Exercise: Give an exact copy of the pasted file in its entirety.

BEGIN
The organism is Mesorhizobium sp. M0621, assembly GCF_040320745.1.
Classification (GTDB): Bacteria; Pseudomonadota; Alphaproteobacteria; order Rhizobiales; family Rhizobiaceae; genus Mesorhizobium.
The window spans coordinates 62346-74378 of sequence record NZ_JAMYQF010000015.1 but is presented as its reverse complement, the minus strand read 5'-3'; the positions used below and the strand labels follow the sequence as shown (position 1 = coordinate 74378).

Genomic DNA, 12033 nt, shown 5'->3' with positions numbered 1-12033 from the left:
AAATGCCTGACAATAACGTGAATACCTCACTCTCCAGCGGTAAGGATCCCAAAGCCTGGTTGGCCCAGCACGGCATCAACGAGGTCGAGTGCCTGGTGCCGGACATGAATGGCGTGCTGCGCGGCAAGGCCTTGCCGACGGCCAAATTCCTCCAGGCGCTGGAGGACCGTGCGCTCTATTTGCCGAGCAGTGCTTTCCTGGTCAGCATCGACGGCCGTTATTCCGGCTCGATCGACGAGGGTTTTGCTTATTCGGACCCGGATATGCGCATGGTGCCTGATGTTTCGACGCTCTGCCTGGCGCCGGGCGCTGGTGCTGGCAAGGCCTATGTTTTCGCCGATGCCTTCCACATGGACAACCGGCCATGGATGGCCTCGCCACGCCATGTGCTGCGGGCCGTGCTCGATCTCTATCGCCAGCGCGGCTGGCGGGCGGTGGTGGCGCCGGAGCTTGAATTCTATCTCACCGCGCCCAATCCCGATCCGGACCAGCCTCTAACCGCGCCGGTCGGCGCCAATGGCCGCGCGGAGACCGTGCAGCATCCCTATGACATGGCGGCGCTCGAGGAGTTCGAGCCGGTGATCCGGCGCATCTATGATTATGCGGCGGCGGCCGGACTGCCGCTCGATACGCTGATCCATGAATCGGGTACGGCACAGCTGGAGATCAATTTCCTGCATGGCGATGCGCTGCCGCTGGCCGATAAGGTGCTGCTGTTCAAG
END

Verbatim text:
The organism is Mesorhizobium sp. M0621, assembly GCF_040320745.1.
Classification (GTDB): Bacteria; Pseudomonadota; Alphaproteobacteria; order Rhizobiales; family Rhizobiaceae; genus Mesorhizobium.
The window spans coordinates 62346-74378 of sequence record NZ_JAMYQF010000015.1 but is presented as its reverse complement, the minus strand read 5'-3'; the positions used below and the strand labels follow the sequence as shown (position 1 = coordinate 74378).

Genomic DNA, 12033 nt, shown 5'->3' with positions numbered 1-12033 from the left:
AAATGCCTGACAATAACGTGAATACCTCACTCTCCAGCGGTAAGGATCCCAAAGCCTGGTTGGCCCAGCACGGCATCAACGAGGTCGAGTGCCTGGTGCCGGACATGAATGGCGTGCTGCGCGGCAAGGCCTTGCCGACGGCCAAATTCCTCCAGGCGCTGGAGGACCGTGCGCTCTATTTGCCGAGCAGTGCTTTCCTGGTCAGCATCGACGGCCGTTATTCCGGCTCGATCGACGAGGGTTTTGCTTATTCGGACCCGGATATGCGCATGGTGCCTGATGTTTCGACGCTCTGCCTGGCGCCGGGCGCTGGTGCTGGCAAGGCCTATGTTTTCGCCGATGCCTTCCACATGGACAACCGGCCATGGATGGCCTCGCCACGCCATGTGCTGCGGGCCGTGCTCGATCTCTATCGCCAGCGCGGCTGGCGGGCGGTGGTGGCGCCGGAGCTTGAATTCTATCTCACCGCGCCCAATCCCGATCCGGACCAGCCTCTAACCGCGCCGGTCGGCGCCAATGGCCGCGCGGAGACCGTGCAGCATCCCTATGACATGGCGGCGCTCGAGGAGTTCGAGCCGGTGATCCGGCGCATCTATGATTATGCGGCGGCGGCCGGACTGCCGCTCGATACGCTGATCCATGAATCGGGTACGGCACAGCTGGAGATCAATTTCCTGCATGGCGATGCGCTGCCGCTGGCCGATAAGGTGCTGCTGTTCAAG